1. Do we have a sense of villain’s preflop 3bet frequency and range? Would he 3bet AK, KQ and 99+ in this spot or would he just flat his entire range other than QQ+, usually frustratingly throwing his chips in the middle of the table?

    In any case, based on our read, and having played with similar opponents before, I think villain shows up with ATC very often here. You seemed to have described him as someone who will often bluff without any equity. A semi-bluff doesn’t seem to be in his arsenal! (i’m exaggerating but you get the idea) He pretty much either has it or is already drawing dead in spots like this. The fact that he flats the btn’s cbet then min raises after he sees you raise is a line which makes little sense to me. I don’t think villain is good enough to anticipate you raising and isn’t enough of a good player to flat the cbet hoping to induce a raise from you to then click it back. Based on this assumption, it sounds to me like he is out to get you and is raising here with anything. Literally anything and I think we are doing pretty well against a “anything range!” I could see him mutter these words “I’m gonna beat this poker wizard at his own game and just totally own his ass, here is a raise you sucker!”

    In addition to this, we do have a piece of the board, have a backdoor draw and are getting a very good price. I would call and reevaluate on the turn. We obviously have a huge edge on him post flop and will have a good idea of what to do on the turn and river if it gets to it.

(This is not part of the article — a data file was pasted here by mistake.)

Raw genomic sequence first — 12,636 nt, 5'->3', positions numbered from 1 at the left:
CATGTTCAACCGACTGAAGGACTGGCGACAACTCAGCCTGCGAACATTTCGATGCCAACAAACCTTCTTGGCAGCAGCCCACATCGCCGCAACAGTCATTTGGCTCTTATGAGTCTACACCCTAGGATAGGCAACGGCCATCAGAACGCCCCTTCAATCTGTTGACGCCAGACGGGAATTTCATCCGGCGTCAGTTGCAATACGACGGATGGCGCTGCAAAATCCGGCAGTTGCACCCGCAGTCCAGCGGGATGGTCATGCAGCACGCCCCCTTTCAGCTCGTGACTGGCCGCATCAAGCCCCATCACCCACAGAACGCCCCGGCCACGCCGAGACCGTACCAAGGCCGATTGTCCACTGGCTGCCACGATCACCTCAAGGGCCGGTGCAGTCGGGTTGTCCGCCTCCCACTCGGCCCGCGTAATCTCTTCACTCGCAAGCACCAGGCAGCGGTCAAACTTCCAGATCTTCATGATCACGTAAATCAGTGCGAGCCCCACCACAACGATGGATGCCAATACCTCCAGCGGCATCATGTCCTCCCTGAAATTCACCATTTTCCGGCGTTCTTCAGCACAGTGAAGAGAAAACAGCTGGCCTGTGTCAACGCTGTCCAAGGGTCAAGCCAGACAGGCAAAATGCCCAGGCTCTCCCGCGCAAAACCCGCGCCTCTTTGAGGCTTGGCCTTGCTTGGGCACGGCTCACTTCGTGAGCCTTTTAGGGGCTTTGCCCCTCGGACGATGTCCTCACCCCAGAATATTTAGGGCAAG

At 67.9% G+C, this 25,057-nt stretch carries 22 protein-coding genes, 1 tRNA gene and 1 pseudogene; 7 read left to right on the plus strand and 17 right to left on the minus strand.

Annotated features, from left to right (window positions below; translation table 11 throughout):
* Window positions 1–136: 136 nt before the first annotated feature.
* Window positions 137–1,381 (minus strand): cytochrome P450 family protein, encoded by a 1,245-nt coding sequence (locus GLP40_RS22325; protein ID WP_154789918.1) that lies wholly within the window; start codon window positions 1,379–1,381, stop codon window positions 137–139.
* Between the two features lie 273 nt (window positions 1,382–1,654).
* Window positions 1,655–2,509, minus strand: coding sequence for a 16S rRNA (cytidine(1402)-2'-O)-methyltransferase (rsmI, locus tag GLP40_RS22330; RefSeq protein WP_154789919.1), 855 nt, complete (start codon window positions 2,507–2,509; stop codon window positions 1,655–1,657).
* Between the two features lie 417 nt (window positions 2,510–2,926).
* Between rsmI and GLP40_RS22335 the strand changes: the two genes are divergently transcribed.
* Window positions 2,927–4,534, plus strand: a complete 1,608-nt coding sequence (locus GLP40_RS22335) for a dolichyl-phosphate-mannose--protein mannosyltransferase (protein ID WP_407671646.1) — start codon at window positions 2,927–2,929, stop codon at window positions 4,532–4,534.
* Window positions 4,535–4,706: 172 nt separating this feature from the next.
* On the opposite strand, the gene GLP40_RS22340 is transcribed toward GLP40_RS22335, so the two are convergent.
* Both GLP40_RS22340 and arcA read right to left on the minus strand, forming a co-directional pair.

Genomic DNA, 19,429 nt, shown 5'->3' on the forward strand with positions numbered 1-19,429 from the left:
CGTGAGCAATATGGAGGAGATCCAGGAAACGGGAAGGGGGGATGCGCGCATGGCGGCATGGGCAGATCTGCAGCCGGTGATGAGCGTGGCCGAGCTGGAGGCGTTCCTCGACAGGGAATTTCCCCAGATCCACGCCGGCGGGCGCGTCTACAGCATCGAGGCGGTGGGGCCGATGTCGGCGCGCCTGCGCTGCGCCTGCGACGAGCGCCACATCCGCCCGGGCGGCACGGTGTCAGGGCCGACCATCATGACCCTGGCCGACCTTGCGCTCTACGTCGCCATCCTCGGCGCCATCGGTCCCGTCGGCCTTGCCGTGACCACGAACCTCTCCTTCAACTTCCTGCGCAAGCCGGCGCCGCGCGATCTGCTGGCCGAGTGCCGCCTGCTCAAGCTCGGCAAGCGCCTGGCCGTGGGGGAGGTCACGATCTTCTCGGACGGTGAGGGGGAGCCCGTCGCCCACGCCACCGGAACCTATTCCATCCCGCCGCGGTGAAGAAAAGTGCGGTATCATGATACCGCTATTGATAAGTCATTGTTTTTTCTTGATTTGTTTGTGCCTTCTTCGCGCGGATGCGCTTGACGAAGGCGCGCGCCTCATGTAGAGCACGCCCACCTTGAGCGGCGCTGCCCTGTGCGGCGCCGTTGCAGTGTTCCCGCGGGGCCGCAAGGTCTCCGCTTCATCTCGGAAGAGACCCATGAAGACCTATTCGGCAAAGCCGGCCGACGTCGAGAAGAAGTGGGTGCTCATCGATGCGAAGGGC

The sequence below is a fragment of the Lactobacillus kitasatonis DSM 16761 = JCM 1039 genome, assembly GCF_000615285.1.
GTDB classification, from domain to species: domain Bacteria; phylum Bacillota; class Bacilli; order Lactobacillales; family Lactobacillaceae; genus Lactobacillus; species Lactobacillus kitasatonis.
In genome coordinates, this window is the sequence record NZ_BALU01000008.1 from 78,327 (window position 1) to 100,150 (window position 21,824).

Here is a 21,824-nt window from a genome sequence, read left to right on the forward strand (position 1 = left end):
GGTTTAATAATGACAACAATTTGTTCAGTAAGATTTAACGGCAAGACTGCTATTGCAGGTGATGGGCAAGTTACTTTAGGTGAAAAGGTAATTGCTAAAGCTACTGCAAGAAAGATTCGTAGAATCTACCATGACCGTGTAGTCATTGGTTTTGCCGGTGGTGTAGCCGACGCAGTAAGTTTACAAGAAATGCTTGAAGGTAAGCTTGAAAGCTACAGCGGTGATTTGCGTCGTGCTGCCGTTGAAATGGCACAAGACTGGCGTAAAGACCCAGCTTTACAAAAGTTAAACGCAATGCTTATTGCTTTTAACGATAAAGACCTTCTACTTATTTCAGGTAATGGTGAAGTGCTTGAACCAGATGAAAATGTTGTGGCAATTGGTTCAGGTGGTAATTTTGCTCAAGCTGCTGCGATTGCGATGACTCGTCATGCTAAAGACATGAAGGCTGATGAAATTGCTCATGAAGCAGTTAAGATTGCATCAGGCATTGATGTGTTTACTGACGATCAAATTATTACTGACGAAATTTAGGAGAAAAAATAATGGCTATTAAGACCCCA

• I don’t think I’d seen any 3-betting from him, but I also don’t think he’d had the opportunity to 3bet any of the hands you listed, so the best we can do is try to guess based on the info we do have.

    • a) Sorry, somehow the first paragraph of this post got deleted. This was a $1/$3 game.

      b) No, I’d never played with this guy before, and I don’t think he had any prior knowledge of me.

  2. If you call there’s going to be $72+$240=$312 in the pot, with $300 behind. If you shove then even 7h6h has 25.6%, any other 76s can correctly call. So your choices are:

    1. Shove and hope he folds a lot.

    2. Fold.

    3. Call and hope he checks and folds to a turn shove.

    …I’d guess those are roughly the order you should do them in, not 100% sure about #1 and #2 though. On the upside even if you are behind it’s good to deter him from making plays in the future, on the downside this is his first move and he’s likely to show even if you fold and if he isn’t making a move you are crushed.

    • Just because he has the odds to call off the rest with 76s doesn’t mean I should fold if I know that’s what he has…

      • This is a cash game, not a tournament. You’re not looking to get your money in in any marginal spot where you think have an edge. From the post it sounds like you are trying to outplay him more than necessary. Why not just wait for a better spot to stack him.

        • Preflop call a raise oop with 34s in early position?

          What is your plan to win this pot if you don’t connect. This is a positional play that makes no sense given situation IMHO

  3. Doesn’t he make the same play with ak,kq,kj,10 knowing you never have ak and seldom kq in this spot.

    I can see call and either hitting a card and/or shoving into a check…